leader election

Nicholas Clark nick at
Fri Sep 24 16:20:40 BST 2010

On Fri, Sep 24, 2010 at 03:45:11PM +0100, Denny wrote:
> On Fri, 2010-09-24 at 15:25 +0100, Nicholas Clark wrote:
> > > > However, it can't organise pubs or techmeets, which makes it of limited
> > > > utility.
> > 
> > But *seriously*, it's all very well having a joke candidate, but if there's
> > no-one actually getting the thanks (and CV points) for doing the work, no-one
> > will. The joke candidate won't.
> Seriously then, I propose that we consider being an autonomous
> self-organising collective instead of having a leader.  Aren't pub meets
> and tech meets (and dim sum, and heretics) already organised by
> different people anyway?

Yes, [position vacant - hence no techmeets], [position vacant, hence no
dim sum], Yes.

Heretics are a rule unto themselves. The leader doesn't need to worry about
heresy happening (or not happening).

> Doesn't help with CV points, but might take some of the stress out of
> things.
> Alternatively, is there a duties and responsibilities list for the role
> of leader somewhere?  That might lead to some more serious consideration
> of good candidates for nomination.

OK, I've not done it, but I think the (incomplete) list is

a: get someone to organise socials. If you can't delegate this, do it yourself
   Or they don't happen.
b: ensure that someone talks to new people who show up at socials.
   Else new people don't stick around, which isn't good.
c: get someone to organise techmeets. Or do it yourself. Or they don't happen
d: dim sum. Same rules
e: get someone to keep the website up to date. Or do it yourself. Or it goes
f: get someone to run the mailing list. Or do it yourself. etc
   [however, gellyfish has been running the list for many years, so this one
    seems to be quite effectively delegated]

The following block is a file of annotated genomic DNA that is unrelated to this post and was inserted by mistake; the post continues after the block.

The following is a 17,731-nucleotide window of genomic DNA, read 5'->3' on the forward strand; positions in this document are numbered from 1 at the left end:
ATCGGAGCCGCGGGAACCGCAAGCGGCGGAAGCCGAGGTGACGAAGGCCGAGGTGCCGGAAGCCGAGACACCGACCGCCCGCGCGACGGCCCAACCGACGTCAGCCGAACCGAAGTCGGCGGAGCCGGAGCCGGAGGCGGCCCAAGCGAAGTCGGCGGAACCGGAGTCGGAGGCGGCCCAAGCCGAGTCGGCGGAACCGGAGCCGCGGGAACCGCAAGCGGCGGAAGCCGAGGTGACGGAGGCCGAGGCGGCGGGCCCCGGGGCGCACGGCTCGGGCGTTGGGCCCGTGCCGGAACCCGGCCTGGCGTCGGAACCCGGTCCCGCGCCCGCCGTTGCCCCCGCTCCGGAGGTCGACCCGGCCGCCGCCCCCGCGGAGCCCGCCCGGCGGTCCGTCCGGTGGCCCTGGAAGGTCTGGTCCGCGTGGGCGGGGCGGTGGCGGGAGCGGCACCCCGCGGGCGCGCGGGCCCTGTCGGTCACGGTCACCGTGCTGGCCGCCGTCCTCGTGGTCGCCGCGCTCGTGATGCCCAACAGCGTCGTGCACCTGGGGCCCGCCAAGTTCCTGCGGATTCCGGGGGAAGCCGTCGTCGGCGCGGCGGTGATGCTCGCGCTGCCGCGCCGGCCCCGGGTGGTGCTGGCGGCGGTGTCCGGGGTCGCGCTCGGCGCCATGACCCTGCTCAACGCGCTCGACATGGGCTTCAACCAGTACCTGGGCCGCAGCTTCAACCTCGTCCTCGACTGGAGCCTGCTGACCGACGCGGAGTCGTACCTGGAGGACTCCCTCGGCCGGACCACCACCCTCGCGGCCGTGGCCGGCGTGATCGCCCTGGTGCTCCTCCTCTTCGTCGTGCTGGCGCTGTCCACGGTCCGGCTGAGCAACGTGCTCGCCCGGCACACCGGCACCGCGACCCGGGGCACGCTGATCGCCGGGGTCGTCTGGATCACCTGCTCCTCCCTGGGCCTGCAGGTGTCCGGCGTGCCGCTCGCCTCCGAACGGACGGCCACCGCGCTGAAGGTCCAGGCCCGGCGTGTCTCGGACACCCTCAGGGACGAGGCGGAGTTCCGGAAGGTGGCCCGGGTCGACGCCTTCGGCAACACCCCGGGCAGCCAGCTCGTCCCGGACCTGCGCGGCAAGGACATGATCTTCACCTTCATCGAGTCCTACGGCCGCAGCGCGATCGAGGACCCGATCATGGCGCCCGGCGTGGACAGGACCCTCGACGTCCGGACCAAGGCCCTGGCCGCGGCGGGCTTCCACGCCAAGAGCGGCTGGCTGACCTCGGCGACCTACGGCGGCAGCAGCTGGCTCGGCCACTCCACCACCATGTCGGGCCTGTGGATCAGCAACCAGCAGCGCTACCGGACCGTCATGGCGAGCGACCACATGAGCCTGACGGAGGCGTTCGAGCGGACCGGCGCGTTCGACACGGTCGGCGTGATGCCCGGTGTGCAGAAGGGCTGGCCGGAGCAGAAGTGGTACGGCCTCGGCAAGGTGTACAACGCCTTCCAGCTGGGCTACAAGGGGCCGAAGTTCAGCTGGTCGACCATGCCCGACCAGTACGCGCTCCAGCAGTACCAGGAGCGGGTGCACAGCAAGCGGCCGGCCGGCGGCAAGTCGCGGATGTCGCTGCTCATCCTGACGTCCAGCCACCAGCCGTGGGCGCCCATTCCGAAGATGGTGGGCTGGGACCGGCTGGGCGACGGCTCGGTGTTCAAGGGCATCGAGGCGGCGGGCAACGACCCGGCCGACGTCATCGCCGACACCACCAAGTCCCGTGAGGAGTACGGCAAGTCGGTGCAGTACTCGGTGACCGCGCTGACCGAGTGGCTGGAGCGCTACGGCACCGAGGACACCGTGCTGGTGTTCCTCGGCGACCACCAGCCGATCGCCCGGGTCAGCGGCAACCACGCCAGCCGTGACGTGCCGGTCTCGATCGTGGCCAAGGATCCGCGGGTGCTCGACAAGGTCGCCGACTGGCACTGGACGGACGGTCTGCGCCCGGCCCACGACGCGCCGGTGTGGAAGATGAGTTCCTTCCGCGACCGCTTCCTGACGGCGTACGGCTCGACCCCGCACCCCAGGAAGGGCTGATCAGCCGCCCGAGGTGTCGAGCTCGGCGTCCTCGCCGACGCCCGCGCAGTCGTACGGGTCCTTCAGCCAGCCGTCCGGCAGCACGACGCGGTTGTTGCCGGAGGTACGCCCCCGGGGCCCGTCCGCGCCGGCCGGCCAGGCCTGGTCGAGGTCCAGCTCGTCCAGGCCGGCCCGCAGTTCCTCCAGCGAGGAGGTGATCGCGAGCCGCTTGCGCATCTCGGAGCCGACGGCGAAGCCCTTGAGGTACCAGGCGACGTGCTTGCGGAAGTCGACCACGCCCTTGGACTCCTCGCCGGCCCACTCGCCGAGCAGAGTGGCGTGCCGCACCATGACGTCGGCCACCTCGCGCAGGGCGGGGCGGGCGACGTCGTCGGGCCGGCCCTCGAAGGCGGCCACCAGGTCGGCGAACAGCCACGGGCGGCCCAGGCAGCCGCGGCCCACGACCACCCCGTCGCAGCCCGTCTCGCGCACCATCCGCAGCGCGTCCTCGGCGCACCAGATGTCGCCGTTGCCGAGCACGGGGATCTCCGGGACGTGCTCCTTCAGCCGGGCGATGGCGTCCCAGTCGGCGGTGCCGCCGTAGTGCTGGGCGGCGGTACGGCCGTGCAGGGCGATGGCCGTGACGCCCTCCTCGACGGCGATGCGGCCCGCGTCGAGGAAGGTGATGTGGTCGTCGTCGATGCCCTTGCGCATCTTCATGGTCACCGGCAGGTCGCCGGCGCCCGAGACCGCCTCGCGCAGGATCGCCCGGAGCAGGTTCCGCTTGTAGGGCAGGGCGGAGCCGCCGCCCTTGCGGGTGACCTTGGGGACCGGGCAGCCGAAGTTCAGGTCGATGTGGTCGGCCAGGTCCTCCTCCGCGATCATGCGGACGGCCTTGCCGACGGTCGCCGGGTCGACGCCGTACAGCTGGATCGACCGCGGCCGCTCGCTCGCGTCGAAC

g: answer e-mail sent to leader@

A lot of it is "the buck stops here" if a job can't be delegated.

Organising the social meetings is a bit more fiddly than it seems at first
sight. Sure, any group of half a dozen people can arrange to meet in a pub.
However, what a social wants is

1: a room or reservable space
2: in a reasonably decent pub
3: for 20 to 40 people - we can't tell you in advance
4: without a hiring fee
5: without being able to guarantee a minimum spend

and "reasonable decent pub" - well, you can't please all of the people all
of the time, but if you don't please most of the people most of the time,
then pretty soon that problem starts to solve itself, because you won't
have many people left. The general desire is

1: sufficient space, and reservable, for no fee
2: decent beer
3: food
4: some veggie food
5: no music
6: central
7: near enough transport

which starts to cut the options down pretty drastically.

This was why muttley was so keen that

a: we always were polite
b: we always left promptly
c: if the kitty was in surplus, we left a tip

so that the staff would have reason to *remember* us, and be happy to have us
back, and give us a room for free, even if they usually charged for it.

Nicholas Clark

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